Mayan Gold originated from the foothills of the Andes in Peru, where its ancestors were once farmed by the Incas. This variety is supposed to be the closest cousin to the potato which was brought to Queen Elizabeth I by Sir Walter Raleigh.
Technically, these are not actually a potato variety in the European sense of the word, but a phureja (pronounced fureka). …And these phurejas are grown on the leafy Sussex/Kent border near Tenterden at Morghew Park.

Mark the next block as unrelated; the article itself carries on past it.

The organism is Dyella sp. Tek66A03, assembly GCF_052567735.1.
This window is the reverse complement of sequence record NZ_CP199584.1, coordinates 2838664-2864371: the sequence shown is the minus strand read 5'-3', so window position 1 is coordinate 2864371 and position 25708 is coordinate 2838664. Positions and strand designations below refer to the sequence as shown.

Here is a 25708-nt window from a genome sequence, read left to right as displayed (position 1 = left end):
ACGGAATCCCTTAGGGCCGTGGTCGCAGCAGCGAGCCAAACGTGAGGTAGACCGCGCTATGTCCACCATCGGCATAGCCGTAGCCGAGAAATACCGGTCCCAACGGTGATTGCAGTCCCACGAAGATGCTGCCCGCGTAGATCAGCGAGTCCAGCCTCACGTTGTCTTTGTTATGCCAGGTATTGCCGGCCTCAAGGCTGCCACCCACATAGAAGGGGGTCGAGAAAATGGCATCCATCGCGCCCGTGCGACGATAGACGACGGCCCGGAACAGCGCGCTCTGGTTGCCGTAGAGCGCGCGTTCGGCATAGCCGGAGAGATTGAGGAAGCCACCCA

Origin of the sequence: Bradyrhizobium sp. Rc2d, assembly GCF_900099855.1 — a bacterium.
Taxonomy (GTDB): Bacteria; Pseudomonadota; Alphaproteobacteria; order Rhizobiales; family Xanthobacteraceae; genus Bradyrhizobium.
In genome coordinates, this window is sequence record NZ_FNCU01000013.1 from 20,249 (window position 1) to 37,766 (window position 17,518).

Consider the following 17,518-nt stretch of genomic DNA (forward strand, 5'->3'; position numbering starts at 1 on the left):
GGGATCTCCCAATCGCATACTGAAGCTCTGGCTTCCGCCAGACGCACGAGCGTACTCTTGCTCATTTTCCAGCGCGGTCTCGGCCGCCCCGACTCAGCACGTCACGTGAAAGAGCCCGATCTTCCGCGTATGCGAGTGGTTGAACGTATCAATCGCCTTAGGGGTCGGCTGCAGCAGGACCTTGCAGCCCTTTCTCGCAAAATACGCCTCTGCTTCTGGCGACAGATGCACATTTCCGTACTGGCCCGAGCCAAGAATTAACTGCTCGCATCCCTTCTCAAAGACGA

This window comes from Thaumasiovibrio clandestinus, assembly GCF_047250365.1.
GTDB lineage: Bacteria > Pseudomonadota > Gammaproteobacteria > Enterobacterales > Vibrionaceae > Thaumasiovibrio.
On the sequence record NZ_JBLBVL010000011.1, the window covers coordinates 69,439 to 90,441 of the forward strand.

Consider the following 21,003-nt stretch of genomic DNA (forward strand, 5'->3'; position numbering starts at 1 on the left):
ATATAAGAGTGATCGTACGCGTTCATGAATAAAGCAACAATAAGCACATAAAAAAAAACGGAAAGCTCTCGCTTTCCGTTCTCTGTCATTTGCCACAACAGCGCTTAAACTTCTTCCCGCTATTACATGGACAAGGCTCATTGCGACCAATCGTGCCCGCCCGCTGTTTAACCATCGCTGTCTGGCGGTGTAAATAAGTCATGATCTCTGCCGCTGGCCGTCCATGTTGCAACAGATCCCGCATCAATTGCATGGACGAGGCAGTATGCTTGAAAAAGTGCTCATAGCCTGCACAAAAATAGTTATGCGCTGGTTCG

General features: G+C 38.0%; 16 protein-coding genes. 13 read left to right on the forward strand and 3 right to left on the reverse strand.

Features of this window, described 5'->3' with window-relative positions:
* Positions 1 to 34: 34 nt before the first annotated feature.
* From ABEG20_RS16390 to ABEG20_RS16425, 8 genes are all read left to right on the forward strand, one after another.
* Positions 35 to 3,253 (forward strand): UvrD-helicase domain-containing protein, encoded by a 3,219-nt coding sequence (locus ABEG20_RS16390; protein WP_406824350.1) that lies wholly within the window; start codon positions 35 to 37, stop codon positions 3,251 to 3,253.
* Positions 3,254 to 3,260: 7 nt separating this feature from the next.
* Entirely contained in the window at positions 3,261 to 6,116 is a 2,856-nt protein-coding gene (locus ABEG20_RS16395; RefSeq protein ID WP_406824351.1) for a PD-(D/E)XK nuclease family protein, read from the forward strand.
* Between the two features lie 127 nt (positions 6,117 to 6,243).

Zipping back to modern day use, the Mayan Gold has a wonderful golden coloured flesh and delicate skin. Absolutely stunning for chipping, crisping and roasting – but tread carefully for mash, as it’s quite fragile and disintegrates easily when boiled or steamed. They cook quicker than you think they will, as they are less dense than regular potatoes.
It’s the nutty and distinctive taste that makes Mayan Gold an enduring favourite. They have real flavour, which is why they are such a wild success as roasties.
Mayan Gold is the perfect variety of potato you can mark down on your list as the perfect roast for Christmas lunches.